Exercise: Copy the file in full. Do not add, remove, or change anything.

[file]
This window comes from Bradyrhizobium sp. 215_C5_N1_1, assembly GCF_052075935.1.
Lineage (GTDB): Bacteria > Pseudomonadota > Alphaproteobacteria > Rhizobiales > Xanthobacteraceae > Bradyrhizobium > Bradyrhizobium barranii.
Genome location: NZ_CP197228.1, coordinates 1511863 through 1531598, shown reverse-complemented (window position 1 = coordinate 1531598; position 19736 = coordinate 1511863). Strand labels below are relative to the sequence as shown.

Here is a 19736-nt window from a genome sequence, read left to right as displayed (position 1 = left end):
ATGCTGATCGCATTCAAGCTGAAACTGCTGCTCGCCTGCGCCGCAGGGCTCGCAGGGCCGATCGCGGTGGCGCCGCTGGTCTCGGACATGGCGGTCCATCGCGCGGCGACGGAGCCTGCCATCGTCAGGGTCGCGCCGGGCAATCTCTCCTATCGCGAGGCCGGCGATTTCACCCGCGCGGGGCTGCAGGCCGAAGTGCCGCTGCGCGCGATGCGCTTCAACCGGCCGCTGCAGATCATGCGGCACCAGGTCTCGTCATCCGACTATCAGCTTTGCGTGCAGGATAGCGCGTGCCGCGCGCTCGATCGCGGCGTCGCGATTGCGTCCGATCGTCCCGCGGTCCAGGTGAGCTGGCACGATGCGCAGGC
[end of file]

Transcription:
This window comes from Bradyrhizobium sp. 215_C5_N1_1, assembly GCF_052075935.1.
Lineage (GTDB): Bacteria > Pseudomonadota > Alphaproteobacteria > Rhizobiales > Xanthobacteraceae > Bradyrhizobium > Bradyrhizobium barranii.
Genome location: NZ_CP197228.1, coordinates 1511863 through 1531598, shown reverse-complemented (window position 1 = coordinate 1531598; position 19736 = coordinate 1511863). Strand labels below are relative to the sequence as shown.

Here is a 19736-nt window from a genome sequence, read left to right as displayed (position 1 = left end):
ATGCTGATCGCATTCAAGCTGAAACTGCTGCTCGCCTGCGCCGCAGGGCTCGCAGGGCCGATCGCGGTGGCGCCGCTGGTCTCGGACATGGCGGTCCATCGCGCGGCGACGGAGCCTGCCATCGTCAGGGTCGCGCCGGGCAATCTCTCCTATCGCGAGGCCGGCGATTTCACCCGCGCGGGGCTGCAGGCCGAAGTGCCGCTGCGCGCGATGCGCTTCAACCGGCCGCTGCAGATCATGCGGCACCAGGTCTCGTCATCCGACTATCAGCTTTGCGTGCAGGATAGCGCGTGCCGCGCGCTCGATCGCGGCGTCGCGATTGCGTCCGATCGTCCCGCGGTCCAGGTGAGCTGGCACGATGCGCAGGC